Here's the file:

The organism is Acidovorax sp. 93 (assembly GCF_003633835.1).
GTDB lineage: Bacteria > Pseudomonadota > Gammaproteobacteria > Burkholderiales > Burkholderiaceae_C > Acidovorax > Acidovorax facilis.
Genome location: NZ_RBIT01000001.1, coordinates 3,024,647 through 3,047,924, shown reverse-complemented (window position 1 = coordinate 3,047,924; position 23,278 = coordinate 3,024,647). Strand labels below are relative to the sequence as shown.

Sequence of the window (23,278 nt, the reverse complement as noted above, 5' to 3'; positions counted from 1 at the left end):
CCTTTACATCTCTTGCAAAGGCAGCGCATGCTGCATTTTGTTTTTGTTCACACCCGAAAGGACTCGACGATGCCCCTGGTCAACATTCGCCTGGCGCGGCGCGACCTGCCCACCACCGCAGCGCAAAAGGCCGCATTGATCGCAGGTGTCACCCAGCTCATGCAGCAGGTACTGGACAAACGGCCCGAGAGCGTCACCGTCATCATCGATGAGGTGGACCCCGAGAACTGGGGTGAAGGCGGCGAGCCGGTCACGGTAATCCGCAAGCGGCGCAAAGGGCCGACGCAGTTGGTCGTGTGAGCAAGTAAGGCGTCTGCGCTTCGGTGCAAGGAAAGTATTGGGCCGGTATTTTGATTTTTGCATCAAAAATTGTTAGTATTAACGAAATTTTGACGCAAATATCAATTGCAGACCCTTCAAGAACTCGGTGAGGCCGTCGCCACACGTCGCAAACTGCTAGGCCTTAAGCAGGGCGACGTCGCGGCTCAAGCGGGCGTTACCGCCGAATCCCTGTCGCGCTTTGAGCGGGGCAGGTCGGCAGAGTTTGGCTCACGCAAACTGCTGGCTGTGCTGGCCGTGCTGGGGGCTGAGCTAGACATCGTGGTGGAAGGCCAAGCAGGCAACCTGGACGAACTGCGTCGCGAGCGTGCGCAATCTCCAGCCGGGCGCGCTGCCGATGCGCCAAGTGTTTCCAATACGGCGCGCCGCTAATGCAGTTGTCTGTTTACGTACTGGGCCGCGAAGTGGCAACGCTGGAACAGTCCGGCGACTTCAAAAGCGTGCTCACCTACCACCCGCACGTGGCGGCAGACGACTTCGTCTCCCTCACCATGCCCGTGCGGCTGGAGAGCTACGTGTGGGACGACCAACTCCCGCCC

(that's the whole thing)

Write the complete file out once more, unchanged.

The organism is Acidovorax sp. 93 (assembly GCF_003633835.1).
GTDB lineage: Bacteria > Pseudomonadota > Gammaproteobacteria > Burkholderiales > Burkholderiaceae_C > Acidovorax > Acidovorax facilis.
Genome location: NZ_RBIT01000001.1, coordinates 3,024,647 through 3,047,924, shown reverse-complemented (window position 1 = coordinate 3,047,924; position 23,278 = coordinate 3,024,647). Strand labels below are relative to the sequence as shown.

Sequence of the window (23,278 nt, the reverse complement as noted above, 5' to 3'; positions counted from 1 at the left end):
CCTTTACATCTCTTGCAAAGGCAGCGCATGCTGCATTTTGTTTTTGTTCACACCCGAAAGGACTCGACGATGCCCCTGGTCAACATTCGCCTGGCGCGGCGCGACCTGCCCACCACCGCAGCGCAAAAGGCCGCATTGATCGCAGGTGTCACCCAGCTCATGCAGCAGGTACTGGACAAACGGCCCGAGAGCGTCACCGTCATCATCGATGAGGTGGACCCCGAGAACTGGGGTGAAGGCGGCGAGCCGGTCACGGTAATCCGCAAGCGGCGCAAAGGGCCGACGCAGTTGGTCGTGTGAGCAAGTAAGGCGTCTGCGCTTCGGTGCAAGGAAAGTATTGGGCCGGTATTTTGATTTTTGCATCAAAAATTGTTAGTATTAACGAAATTTTGACGCAAATATCAATTGCAGACCCTTCAAGAACTCGGTGAGGCCGTCGCCACACGTCGCAAACTGCTAGGCCTTAAGCAGGGCGACGTCGCGGCTCAAGCGGGCGTTACCGCCGAATCCCTGTCGCGCTTTGAGCGGGGCAGGTCGGCAGAGTTTGGCTCACGCAAACTGCTGGCTGTGCTGGCCGTGCTGGGGGCTGAGCTAGACATCGTGGTGGAAGGCCAAGCAGGCAACCTGGACGAACTGCGTCGCGAGCGTGCGCAATCTCCAGCCGGGCGCGCTGCCGATGCGCCAAGTGTTTCCAATACGGCGCGCCGCTAATGCAGTTGTCTGTTTACGTACTGGGCCGCGAAGTGGCAACGCTGGAACAGTCCGGCGACTTCAAAAGCGTGCTCACCTACCACCCGCACGTGGCGGCAGACGACTTCGTCTCCCTCACCATGCCCGTGCGGCTGGAGAGCTACGTGTGGGACGACCAACTCCCGCCC